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Editorial |

Predicting the Risk of Melanoma

Jon D. Emery, MA, MBBCh, DPhil1,2; Juliet A. Usher-Smith, MA, MB BChir, MPhil, PhD2; Fiona M. Walter, MA, MB BChir, MSc, MD1,2
[+] Author Affiliations
1Department of General Practice, Faculty of Medicine, Dentistry, and Health Sciences, University of Melbourne, Melbourne, Australia
2Department of Public Health and Primary Care, University of Cambridge, Cambridge, United Kingdom
JAMA Dermatol. 2016;152(8):875-877. doi:10.1001/jamadermatol.2016.1574.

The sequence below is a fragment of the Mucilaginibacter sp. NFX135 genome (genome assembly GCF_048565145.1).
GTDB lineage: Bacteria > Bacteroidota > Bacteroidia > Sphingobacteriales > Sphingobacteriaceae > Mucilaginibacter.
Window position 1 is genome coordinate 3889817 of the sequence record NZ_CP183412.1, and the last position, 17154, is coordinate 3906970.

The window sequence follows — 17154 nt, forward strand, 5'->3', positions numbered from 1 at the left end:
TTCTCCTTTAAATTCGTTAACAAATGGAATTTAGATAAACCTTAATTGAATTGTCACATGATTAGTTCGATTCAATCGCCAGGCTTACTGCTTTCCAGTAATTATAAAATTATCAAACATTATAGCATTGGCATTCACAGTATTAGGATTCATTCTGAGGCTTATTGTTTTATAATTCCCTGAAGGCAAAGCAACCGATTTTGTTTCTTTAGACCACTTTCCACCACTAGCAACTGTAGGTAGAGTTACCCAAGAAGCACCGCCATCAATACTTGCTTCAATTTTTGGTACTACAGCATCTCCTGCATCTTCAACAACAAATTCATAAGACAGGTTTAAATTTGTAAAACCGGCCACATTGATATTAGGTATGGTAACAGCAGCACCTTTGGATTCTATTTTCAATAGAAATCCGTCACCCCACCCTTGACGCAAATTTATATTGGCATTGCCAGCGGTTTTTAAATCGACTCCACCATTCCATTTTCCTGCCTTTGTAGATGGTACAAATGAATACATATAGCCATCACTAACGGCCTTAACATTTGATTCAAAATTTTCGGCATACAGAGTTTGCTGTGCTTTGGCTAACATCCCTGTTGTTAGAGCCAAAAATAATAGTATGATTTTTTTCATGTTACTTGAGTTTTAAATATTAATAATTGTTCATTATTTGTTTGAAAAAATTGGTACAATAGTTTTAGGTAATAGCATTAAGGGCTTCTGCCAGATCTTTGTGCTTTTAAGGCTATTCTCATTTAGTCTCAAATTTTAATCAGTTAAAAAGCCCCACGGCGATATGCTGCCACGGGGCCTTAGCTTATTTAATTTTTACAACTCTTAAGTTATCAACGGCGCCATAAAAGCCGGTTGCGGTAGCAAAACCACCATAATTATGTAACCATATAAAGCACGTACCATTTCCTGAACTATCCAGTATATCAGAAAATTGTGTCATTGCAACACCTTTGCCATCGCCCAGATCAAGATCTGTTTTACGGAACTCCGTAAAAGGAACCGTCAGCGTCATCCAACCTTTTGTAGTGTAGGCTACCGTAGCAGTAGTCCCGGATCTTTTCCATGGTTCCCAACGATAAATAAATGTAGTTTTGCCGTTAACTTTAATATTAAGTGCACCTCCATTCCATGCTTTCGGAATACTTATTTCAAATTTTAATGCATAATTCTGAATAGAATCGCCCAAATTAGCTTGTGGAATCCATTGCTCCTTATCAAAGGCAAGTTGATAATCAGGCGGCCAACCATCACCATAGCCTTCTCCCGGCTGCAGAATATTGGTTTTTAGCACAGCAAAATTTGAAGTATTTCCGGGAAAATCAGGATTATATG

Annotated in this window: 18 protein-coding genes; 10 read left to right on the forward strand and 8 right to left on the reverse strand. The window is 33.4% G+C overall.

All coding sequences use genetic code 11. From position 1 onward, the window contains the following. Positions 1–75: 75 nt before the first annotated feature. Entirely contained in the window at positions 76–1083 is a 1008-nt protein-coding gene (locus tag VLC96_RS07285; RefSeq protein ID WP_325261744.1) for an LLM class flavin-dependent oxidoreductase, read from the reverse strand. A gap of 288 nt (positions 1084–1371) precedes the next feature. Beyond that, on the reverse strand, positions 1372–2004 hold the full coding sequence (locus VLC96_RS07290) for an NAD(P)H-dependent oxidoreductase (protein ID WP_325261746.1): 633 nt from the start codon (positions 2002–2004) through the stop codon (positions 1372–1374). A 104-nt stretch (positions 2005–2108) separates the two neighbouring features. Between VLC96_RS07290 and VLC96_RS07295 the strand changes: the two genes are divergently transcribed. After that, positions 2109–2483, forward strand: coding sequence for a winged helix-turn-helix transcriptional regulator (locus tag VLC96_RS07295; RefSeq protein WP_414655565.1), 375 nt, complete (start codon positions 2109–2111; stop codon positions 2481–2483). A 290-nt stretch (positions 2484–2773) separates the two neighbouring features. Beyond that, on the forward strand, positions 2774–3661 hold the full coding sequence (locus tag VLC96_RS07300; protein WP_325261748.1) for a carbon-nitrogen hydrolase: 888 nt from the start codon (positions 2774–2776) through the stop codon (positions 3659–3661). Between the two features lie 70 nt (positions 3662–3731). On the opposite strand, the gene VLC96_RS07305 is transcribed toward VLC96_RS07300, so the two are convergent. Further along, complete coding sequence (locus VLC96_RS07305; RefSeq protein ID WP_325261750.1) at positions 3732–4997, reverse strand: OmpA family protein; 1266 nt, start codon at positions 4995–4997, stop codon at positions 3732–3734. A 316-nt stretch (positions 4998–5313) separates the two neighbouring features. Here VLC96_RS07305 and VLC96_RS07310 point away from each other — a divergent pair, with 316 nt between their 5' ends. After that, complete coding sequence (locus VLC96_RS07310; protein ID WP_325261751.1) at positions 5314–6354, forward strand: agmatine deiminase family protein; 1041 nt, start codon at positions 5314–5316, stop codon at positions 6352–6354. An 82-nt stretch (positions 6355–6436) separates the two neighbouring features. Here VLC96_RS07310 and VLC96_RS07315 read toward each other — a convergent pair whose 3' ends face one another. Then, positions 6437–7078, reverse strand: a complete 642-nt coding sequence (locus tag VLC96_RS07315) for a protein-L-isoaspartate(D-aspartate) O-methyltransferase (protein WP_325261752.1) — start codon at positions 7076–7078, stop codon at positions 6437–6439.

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The incidence of cutaneous melanoma is growing worldwide; age-adjusted incidence rates have been increasing in most fair-skinned populations for several decades. In the United States, 150 000 cases per year are projected by 2030.1 Although melanoma has relatively good survival rates, it remains a major cause of cancer deaths and, as the most common cancer in young adults, it contributes to significant premature loss of life. The American Cancer Society estimates 10 130 melanoma deaths in the United States in 2016. Primary prevention and early detection are important strategies to reduce the burden of melanoma, but questions remain about where to focus such efforts.

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